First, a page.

Verbal Working Memory and Sentence Comprehension in Children With Specific Language Impairment In this study we examined the influence of verbal working memory on sentence comprehension in children with SLI. Twelve children with SLI, 12 normally developing children matched for age (CA), and 12 children matched for receptive vocabulary (VM) completed two tasks. In the verbal working memory task, children recalled as ... Research Article
Research Article  |   April 01, 2000
Verbal Working Memory and Sentence Comprehension in Children With Specific Language Impairment
 
Author Affiliations & Notes
  • James W. Montgomery
    University of North Carolina at Chapel Hill
  • Corresponding author: e-mail: jmontgomery@css.unc.edu
  • Corresponding author:James W. Montgomery, Wing D, CB# 7190, Speech & Hearing Sciences, University of North Carolina, Chapel Hill, NC 27599-7255. Email: jmontgomery@css.unc.edu
Article Information
Language Disorders / Specific Language Impairment / Attention, Memory & Executive Functions / Language / Research Articles
Research Article   |   April 01, 2000
Verbal Working Memory and Sentence Comprehension in Children With Specific Language Impairment
Journal of Speech, Language, and Hearing Research, April 2000, Vol. 43, 293-308. doi:10.1044/jslhr.4302.293
History: Received April 1, 1999 , Accepted July 22, 1999
 
Journal of Speech, Language, and Hearing Research, April 2000, Vol. 43, 293-308. doi:10.1044/jslhr.4302.293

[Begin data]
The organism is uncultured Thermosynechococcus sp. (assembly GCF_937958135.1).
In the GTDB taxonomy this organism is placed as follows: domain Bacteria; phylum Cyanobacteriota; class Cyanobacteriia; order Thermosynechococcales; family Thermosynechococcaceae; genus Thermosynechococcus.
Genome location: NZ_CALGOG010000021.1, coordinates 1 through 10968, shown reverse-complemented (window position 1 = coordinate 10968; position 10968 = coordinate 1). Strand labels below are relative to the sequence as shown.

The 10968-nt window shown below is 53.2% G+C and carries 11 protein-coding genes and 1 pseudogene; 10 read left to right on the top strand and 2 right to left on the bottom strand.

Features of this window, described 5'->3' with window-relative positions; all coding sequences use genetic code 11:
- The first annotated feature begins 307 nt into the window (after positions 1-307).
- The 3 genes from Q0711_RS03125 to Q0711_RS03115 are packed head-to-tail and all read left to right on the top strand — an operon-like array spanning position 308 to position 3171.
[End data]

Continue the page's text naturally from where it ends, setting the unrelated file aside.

History: Received April 1, 1999; Accepted July 22, 1999

In this study we examined the influence of verbal working memory on sentence comprehension in children with SLI. Twelve children with SLI, 12 normally developing children matched for age (CA), and 12 children matched for receptive vocabulary (VM) completed two tasks. In the verbal working memory task, children recalled as many real words as possible under three processing load conditions (i.e., no-load condition; single-load condition, where words were recalled according to physical size of word referents; and dual-load condition, where words were recalled by semantic category and physical size of word referents). In the sentence comprehension task, children listened to linguistically nonredundant (shorter) and linguistically redundant (longer) sentences. Results of the memory task showed that the children with SLI recalled fewer words in the dual-load condition than their CA peers, who showed no condition effect. The SLI and VM groups performed similarly overall, but both groups showed poorer recall in the dual-load condition than in the other conditions. On the sentence comprehension task, children with SLI comprehended fewer sentences of both types than the CA children and fewer redundant sentences relative to themselves and to the VM children. Results were interpreted to suggest that children with SLI (a) have less functional verbal working memory capacity (i.e., ability to coordinate both storage and processing functions) than their CA peers and (b) have greater difficulty managing both their working memory abilities and general processing resources than both age peers and younger children when performing a "complex" off-line sentence processing task.

Acknowledgments
This study was supported in part by a research grant (R29 DC 02535) from the National Institute on Deafness and Other Communication Disorders, National Institutes of Health. We wish to express our gratitude to the children who participated in this study and their parents.
Order a Subscription
Pay Per View
Entire Journal of Speech, Language, and Hearing Research content & archive
24-hour access
This Article
24-hour access